4 out of 4 stars
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We all ponder, at one time or another, the question: What is after death? Is death just blackness or is there more? Honest Endings by Katherine Cullen looks at Cullen’s time spent as a social worker for Hospice. Throughout her experience she was able to reflect on her ideas and realizations when it comes to the topic of death. Cullen is able to navigate each family's grief while miraculously coping with her own as she knows she will be losing patient after patient, as that is the job.
Although the saddest of chapters “All the Lonely People” was also my favorite chapter within the book. This chapter explained that people often died how they lived, some of the time this was alone. It also went through what Cullen and her co-workers experienced in the field with very little training and support. I felt I could relate to this due to the field I work in as well. The chapter also touched on how families had to get on after their loved one passed. It was an informative, yet very sad chapter.
Cullen worked for Hospice for three years, and within that time she kept a journal to document her experiences and stories as well as process what she was going though. It is not normal to experience death three or four times on a weekly basis. Honest Endings by Katherine Cullen originated from what was once her nightly journal.
I really enjoy the personal stories she shares. The stories are heartwarming and clearly come from a place of pure love of her patients. Cullen’s explains that for some individuals the topic of death might be scary to approach and yet for others possibly peaceful. I appreciate Cullen’s validation of all feelings that one may experience as they talk about, or think about the topic of death.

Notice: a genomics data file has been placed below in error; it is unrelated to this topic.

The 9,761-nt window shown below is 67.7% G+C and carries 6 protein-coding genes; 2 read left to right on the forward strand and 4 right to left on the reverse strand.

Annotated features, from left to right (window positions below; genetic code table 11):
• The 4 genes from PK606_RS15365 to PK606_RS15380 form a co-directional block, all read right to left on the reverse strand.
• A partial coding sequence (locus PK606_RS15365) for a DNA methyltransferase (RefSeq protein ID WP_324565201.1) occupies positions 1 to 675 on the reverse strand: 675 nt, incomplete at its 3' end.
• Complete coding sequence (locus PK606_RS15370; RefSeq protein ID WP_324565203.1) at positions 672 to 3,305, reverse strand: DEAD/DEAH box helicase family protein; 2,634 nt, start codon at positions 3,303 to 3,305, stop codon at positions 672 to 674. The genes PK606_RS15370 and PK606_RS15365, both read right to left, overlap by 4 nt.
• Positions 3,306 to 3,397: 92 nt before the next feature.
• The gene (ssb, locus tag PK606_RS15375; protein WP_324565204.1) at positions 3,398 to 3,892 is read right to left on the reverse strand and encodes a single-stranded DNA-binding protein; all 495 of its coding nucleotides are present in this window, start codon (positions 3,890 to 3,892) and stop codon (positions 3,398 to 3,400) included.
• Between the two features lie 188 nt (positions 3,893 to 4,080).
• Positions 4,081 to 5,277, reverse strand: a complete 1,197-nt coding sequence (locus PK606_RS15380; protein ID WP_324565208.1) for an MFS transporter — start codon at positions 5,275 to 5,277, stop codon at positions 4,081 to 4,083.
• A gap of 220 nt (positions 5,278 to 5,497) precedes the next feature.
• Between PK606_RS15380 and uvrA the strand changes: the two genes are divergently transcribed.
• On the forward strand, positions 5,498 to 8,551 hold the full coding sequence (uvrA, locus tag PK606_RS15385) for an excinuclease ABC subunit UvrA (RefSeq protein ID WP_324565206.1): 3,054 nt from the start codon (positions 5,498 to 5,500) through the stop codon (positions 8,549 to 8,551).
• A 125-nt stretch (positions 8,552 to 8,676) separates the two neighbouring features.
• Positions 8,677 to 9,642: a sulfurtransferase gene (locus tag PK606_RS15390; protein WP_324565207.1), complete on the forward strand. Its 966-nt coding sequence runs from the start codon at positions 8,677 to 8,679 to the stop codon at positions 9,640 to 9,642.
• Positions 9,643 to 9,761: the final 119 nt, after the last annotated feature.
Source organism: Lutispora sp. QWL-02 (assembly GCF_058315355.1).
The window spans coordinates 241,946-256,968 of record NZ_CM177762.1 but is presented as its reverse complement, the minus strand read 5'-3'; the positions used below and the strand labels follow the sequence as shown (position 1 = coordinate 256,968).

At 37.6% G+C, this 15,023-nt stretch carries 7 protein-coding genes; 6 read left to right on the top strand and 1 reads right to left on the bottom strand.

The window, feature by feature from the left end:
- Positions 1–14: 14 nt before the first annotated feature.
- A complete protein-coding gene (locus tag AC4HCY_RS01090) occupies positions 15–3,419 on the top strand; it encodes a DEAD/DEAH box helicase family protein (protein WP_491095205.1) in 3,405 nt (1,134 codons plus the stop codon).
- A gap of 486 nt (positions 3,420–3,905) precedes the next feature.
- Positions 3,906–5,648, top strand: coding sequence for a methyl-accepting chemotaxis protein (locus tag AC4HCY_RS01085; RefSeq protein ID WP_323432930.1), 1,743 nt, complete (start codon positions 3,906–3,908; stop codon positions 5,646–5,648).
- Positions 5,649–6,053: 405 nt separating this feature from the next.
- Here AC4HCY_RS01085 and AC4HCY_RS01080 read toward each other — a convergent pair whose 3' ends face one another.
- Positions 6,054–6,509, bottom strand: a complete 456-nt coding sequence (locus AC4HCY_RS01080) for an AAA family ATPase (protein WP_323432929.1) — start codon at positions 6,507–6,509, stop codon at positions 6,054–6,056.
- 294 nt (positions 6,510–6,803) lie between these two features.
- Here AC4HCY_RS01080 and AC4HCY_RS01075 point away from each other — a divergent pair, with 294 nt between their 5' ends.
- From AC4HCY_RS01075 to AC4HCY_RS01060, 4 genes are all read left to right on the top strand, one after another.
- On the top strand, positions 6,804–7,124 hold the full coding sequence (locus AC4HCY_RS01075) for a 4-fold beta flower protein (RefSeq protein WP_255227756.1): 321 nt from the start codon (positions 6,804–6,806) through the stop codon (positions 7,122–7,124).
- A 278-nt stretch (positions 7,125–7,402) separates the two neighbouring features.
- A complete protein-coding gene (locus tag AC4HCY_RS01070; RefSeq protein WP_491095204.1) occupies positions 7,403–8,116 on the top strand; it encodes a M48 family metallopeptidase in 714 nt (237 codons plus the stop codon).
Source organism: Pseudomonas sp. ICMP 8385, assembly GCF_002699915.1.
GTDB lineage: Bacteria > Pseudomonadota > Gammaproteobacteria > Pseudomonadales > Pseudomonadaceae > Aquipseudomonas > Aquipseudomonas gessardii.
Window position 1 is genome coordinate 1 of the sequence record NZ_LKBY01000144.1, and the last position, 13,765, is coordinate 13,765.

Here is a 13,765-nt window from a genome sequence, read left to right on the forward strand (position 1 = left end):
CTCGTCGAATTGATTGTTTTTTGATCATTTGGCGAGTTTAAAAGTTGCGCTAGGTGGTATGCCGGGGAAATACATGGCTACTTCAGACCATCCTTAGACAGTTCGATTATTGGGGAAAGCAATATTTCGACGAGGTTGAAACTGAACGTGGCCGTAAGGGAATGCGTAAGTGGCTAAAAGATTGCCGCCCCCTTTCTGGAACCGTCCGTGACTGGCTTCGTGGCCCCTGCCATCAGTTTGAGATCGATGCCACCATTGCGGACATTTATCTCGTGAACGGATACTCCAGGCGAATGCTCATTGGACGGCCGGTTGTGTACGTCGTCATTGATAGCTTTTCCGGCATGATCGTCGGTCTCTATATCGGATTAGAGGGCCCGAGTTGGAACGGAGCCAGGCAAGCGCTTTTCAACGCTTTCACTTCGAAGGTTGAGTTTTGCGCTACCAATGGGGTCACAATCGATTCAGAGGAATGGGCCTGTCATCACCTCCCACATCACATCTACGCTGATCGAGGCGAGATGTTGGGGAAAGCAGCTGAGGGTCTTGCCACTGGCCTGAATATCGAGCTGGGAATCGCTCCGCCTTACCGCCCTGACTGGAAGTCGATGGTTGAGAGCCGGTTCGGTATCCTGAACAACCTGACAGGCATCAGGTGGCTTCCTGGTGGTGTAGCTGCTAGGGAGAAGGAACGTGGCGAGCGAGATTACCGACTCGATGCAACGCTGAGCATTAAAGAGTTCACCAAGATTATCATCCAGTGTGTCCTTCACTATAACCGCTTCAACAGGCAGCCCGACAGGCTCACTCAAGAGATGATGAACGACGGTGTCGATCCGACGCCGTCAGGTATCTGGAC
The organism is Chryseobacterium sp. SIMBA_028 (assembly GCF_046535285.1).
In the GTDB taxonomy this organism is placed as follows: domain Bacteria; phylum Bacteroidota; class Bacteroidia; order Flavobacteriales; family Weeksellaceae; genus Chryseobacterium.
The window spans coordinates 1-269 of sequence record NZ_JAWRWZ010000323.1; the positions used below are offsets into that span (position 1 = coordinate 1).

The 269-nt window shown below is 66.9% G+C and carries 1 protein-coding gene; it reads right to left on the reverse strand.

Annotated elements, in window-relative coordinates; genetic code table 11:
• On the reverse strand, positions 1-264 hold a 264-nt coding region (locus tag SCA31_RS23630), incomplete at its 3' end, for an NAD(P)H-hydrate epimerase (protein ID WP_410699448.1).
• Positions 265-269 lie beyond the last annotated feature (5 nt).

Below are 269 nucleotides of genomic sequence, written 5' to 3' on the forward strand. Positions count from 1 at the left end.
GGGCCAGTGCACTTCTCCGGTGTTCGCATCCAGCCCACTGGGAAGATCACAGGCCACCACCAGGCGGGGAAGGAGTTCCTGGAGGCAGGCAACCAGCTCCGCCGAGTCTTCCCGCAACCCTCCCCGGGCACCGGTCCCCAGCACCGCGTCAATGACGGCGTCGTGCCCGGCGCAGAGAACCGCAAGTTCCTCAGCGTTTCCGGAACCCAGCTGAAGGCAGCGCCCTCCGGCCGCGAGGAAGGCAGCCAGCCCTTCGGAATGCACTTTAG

There are a few references to religion as well as religious practices throughout the book. The final chapter focuses mostly on Cullen’s religious understanding after having worked for hospice. If a reader does not want to read on that sort of reflection, that chapter could be skipped. The book has clearly been professionally edited. There was nothing I disliked about the book. There is not profanity or erotic content. I would recommend this book to adult readers or young adults wanting to gain an understanding of death and what hospice workers do for families. I would rate this book 4 out of 4.
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